In November 2016, Kamuela Yong woke up to find that Donald Trump had lost the popular vote, but won the Electoral College. In between his 45-minute commute to work, the University of University of Hawaiʻi–West Oʻahu associate professor developed an example to explain the outcome to his mathematics students.
“Voting is fundamental to democracy but sometimes people feel that voting isn’t fair,” Yong said. “If we can understand the mathematics behind voting, we can be more informed citizens. The math doesn’t lie and doesn’t have favorites.”
Yong, the first Native Hawaiian to earn a PhD in applied mathematics, is also a recipient of the 2020 Board of Regents’ Medal for Excellence in Teaching. He is always looking for ways to make math interesting for his students.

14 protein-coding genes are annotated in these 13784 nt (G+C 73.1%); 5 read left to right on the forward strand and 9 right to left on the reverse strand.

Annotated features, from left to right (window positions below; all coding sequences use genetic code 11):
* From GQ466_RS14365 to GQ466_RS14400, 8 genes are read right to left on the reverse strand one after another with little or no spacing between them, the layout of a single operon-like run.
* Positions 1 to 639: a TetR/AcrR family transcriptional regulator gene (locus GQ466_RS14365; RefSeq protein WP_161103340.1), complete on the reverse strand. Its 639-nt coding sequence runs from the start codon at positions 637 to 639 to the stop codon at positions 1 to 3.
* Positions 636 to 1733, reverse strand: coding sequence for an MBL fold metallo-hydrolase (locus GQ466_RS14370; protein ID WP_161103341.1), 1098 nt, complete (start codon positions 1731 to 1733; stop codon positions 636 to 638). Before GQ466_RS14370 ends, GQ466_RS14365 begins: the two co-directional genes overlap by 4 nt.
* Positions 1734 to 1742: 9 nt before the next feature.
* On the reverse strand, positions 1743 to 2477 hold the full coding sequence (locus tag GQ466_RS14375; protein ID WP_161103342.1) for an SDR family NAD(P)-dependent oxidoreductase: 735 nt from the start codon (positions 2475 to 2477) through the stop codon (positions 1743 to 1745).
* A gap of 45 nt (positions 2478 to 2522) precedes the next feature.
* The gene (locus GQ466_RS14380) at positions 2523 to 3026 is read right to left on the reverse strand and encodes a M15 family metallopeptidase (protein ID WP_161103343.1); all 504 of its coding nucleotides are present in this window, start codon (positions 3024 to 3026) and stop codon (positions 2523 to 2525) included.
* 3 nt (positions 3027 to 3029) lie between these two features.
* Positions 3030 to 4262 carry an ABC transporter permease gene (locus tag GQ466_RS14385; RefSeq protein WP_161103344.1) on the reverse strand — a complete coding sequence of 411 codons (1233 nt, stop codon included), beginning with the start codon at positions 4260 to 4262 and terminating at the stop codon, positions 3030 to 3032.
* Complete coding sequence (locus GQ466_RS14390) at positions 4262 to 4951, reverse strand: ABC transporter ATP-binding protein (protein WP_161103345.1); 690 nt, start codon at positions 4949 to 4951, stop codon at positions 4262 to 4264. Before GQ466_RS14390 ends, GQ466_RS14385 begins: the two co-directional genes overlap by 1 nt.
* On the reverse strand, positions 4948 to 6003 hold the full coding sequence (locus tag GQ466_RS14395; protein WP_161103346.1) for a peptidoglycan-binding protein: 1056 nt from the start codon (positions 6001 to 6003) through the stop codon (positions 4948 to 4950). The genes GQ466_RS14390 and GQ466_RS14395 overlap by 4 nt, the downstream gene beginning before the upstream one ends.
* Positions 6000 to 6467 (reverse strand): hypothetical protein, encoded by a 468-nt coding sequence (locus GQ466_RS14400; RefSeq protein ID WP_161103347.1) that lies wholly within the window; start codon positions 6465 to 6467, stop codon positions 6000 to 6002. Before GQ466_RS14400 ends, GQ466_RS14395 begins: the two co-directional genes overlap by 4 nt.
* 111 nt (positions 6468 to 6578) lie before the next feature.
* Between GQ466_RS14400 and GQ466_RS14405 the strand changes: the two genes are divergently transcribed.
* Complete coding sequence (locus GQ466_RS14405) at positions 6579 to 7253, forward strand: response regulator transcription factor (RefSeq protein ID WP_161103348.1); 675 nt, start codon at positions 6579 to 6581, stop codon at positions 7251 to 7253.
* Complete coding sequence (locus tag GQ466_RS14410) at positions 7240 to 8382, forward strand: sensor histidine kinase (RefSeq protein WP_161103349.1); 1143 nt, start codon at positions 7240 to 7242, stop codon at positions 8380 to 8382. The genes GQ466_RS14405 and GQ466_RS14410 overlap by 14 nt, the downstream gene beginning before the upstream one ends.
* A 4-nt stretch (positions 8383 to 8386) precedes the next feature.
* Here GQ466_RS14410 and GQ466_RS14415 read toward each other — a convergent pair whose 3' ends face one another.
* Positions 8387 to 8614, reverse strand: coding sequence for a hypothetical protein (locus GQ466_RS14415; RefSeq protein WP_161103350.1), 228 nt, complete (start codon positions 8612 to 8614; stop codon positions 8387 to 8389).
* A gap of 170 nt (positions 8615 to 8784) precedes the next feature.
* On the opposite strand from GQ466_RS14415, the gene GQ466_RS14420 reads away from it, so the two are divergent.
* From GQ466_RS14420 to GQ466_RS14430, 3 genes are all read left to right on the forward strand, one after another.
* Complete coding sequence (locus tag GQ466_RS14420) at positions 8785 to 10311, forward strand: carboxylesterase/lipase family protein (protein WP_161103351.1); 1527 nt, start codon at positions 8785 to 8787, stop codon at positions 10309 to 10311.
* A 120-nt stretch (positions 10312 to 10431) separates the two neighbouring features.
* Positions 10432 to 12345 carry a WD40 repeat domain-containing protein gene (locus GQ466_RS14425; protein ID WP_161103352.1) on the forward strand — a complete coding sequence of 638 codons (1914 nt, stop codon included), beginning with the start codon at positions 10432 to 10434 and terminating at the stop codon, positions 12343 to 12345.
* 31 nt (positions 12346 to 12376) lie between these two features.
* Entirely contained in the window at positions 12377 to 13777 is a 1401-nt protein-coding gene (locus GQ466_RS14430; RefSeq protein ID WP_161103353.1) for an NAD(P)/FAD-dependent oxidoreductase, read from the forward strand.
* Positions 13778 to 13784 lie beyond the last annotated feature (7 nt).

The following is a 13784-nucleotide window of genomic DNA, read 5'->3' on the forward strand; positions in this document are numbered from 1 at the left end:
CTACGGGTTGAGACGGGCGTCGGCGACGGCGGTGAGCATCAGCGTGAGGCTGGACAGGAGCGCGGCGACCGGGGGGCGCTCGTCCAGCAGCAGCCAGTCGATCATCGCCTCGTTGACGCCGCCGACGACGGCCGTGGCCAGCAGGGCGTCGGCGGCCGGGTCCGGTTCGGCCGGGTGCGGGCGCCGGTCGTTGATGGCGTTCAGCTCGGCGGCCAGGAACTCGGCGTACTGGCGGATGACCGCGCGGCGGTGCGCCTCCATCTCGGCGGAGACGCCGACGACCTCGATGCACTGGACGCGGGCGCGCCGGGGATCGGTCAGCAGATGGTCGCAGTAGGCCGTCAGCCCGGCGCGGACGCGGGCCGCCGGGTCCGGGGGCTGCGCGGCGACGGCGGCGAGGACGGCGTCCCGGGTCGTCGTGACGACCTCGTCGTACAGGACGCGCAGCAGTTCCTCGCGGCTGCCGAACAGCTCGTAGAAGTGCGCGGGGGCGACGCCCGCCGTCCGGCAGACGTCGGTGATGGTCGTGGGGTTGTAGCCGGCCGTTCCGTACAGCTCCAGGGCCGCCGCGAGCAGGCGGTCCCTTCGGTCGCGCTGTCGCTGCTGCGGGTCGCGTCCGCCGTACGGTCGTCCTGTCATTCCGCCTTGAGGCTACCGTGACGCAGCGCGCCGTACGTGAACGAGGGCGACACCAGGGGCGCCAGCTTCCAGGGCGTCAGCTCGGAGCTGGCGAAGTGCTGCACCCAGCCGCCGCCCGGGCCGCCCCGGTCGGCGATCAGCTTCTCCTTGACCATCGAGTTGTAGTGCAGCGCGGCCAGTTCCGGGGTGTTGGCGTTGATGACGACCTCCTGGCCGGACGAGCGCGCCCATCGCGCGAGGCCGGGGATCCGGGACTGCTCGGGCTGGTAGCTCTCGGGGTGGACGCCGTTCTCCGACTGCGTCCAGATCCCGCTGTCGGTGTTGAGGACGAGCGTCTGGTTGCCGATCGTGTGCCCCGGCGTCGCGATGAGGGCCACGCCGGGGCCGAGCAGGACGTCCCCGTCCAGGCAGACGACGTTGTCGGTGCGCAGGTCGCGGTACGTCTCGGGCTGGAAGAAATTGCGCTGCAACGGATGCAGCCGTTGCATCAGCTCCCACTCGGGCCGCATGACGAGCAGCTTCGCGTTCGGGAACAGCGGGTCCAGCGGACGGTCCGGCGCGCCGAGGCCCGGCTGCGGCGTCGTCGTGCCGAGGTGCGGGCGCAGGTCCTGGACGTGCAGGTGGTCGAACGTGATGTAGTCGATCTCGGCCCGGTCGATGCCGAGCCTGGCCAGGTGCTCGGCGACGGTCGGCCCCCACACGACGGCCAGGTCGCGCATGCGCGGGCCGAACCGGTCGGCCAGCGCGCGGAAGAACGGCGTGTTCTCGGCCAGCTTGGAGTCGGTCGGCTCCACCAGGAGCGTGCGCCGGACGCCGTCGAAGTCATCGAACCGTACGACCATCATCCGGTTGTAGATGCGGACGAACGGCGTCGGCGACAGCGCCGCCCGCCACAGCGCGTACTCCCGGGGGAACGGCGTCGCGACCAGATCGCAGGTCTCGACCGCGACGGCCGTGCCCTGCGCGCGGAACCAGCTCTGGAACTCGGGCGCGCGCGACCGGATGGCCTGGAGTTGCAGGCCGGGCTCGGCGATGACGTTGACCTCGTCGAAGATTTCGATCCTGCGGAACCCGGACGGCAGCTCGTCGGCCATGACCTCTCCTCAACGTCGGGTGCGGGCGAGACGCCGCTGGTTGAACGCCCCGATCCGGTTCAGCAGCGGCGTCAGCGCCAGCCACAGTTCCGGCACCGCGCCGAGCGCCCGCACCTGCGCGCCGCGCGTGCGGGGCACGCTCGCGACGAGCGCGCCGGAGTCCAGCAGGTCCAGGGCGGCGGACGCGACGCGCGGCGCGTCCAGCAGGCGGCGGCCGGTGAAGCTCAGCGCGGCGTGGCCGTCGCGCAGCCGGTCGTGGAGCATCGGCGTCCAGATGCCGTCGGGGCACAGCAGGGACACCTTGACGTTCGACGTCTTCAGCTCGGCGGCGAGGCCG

“Every election year I like to have a micro lesson on the mathematics of voting,” Yong said. “Math is all around us and I like to find relevant topics to engage with my students.”
This election year, he has developed two teaching videos—one on the mathematics of voting, the other on the mathematics of gerrymandering.
Yong said, “Election years inspire this content. There have been more reports of gerrymandering lately, with a case even going to the Supreme Court. There are also different methods of voting that are being used such as the 2020 Hawaiʻi Democratic presidential primary using ranked voting. Introducing people to these concepts through math allows me to communicate in an unbiased way.”